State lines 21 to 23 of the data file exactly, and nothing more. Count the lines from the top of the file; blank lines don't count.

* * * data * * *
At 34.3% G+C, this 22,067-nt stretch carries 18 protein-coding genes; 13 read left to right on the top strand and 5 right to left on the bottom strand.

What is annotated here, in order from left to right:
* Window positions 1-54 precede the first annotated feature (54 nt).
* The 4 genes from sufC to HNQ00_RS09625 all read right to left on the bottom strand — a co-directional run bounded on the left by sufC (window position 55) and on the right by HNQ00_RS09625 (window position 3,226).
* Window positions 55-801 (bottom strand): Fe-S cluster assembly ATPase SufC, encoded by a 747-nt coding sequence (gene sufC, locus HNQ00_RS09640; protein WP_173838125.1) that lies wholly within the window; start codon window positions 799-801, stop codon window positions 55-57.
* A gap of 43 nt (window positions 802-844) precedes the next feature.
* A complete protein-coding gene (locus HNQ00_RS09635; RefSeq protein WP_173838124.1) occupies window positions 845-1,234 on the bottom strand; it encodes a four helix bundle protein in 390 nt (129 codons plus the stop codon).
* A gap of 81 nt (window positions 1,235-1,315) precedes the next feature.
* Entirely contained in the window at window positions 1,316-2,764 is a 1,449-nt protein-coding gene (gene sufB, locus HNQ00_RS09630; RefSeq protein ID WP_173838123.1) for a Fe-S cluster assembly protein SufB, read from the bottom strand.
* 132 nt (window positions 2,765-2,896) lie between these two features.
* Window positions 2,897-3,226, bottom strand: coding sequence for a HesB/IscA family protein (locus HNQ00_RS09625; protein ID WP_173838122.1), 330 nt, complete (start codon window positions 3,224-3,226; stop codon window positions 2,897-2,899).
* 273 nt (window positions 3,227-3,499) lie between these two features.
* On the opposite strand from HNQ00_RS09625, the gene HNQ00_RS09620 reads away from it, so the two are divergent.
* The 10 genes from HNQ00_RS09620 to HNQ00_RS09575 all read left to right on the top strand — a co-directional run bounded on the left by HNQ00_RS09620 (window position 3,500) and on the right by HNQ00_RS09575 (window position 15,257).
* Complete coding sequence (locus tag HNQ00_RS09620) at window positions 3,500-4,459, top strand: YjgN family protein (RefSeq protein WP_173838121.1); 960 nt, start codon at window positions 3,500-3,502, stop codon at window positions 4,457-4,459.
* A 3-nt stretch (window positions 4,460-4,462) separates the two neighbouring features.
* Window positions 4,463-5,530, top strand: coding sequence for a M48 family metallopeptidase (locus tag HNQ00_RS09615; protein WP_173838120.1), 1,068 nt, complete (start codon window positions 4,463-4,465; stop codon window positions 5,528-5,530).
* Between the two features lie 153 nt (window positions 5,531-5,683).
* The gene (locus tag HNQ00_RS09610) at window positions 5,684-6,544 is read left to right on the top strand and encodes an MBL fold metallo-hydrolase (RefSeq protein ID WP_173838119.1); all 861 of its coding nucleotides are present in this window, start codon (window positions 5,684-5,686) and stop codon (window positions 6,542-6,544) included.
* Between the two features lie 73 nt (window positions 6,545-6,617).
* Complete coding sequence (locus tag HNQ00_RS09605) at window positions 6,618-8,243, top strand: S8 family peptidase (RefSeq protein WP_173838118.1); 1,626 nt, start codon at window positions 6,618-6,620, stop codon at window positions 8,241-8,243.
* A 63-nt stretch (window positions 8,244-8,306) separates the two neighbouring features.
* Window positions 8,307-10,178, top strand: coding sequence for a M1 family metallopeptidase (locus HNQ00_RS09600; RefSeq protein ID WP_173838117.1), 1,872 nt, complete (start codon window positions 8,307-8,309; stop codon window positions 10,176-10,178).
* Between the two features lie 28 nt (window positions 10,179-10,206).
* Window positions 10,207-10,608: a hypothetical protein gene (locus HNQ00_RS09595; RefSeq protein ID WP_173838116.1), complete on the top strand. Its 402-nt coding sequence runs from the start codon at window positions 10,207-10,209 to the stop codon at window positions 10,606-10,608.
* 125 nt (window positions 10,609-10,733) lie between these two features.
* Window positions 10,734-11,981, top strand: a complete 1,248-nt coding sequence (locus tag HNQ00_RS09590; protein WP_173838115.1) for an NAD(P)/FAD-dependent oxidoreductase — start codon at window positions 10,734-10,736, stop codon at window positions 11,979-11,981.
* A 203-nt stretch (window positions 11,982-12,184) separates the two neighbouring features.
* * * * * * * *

* Complete coding sequence (locus tag HNQ00_RS09605) at window positions 6,618-8,243, top strand: S8 family peptidase (RefSeq protein WP_173838118.1); 1,626 nt, start codon at window positions 6,618-6,620, stop codon at window positions 8,241-8,243.
* A 63-nt stretch (window positions 8,244-8,306) separates the two neighbouring features.
* Window positions 8,307-10,178, top strand: coding sequence for a M1 family metallopeptidase (locus HNQ00_RS09600; RefSeq protein ID WP_173838117.1), 1,872 nt, complete (start codon window positions 8,307-8,309; stop codon window positions 10,176-10,178).